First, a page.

By John Huston
A true innovator of his time
I recently watched a documentary on Tom Dowd called the “The Language of Music”. For any music lover, this is an absolutely wonderful glimpse behind the scenes into the world of audio engineering and the genius that was Tom Dowd. Mr. Dowd died in 2002, a few days shy of his 77th birthday. He leaves behind an enormous collection of music that he helped record over the various decades and styles of music. He has worked with Miles Davis, John Coltrane, Aretha Franklin, The Allman Brothers Band, Lynyrd Skynyrd, Derek and the Dominos, Booker T. and the MG’s, J. Geils Band, The Eagles, and James Gang, just to name a few. He was also credited with the invention of multi-track recording that did more to revolutionize music since the invention of the phonograph. Here is a clip I wanted to share with you a video of him mixing live in the studio the original tape of “Layla”, which is arguably one of the finest and best rock and roll recordings of all time, featuring Duane Allman and Eric Clapton on guitar. This video shows just how much this man loved music.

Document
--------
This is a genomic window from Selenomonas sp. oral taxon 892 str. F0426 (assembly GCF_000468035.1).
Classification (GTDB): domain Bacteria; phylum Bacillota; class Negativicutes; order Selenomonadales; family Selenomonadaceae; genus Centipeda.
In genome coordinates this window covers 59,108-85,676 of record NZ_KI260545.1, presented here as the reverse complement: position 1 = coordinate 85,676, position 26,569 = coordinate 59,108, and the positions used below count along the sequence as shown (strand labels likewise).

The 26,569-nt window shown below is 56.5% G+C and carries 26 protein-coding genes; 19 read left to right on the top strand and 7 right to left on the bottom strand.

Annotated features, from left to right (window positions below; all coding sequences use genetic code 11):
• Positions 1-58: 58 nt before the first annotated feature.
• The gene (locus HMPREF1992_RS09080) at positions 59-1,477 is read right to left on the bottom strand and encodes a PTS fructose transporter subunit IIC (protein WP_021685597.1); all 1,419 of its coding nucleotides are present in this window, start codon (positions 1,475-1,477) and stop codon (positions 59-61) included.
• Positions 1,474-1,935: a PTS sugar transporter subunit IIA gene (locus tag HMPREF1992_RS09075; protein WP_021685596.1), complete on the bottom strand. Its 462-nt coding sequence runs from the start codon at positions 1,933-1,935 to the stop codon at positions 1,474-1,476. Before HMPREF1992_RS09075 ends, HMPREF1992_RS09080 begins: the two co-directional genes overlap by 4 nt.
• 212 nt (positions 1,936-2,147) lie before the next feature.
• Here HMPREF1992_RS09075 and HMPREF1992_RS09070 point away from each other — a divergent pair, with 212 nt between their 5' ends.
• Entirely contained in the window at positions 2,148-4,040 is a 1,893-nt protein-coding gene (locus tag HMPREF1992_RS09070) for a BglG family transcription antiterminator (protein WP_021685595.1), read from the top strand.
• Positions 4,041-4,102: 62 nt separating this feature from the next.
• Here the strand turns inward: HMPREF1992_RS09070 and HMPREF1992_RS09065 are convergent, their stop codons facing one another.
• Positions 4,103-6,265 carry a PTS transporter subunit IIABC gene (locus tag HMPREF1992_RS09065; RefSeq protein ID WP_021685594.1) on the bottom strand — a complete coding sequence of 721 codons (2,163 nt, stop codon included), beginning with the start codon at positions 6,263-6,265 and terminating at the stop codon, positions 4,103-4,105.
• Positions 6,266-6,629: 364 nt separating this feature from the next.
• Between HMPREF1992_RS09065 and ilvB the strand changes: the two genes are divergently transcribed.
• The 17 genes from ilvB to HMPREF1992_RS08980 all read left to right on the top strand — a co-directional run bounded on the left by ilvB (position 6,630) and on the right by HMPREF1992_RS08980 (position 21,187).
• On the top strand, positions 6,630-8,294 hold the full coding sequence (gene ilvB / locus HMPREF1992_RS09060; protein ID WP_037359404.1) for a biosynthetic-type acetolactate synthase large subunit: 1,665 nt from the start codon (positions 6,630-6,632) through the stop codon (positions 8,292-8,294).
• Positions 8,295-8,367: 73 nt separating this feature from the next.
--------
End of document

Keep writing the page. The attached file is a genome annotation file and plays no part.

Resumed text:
Music is a universal language
Tom Dowd talks in this documentary about how there are a lot of ways to offend people in this world; words, lyrics, poetry, etc. However, there is nothing offensive about music. You may not like all of the music you hear, but you will never be offended by music. Tom Dowd puts more of himself into his work than most people in the studio that I have witnessed personally, he truly was a genius. He’s responsible for some of the best albums of all time in rock, jazz, and R&B. In my own life, there is never a better feeling than making music with your friends and great musicians. Tom Dowd encapsulates the best attitude and diligence that an audio engineer could have; he was beloved by every artist that he worked with and they interview a lot of these musicians in this documentary. I encourage you to watch this movie and show it to all of the music lovers in your life; they will thank you for it.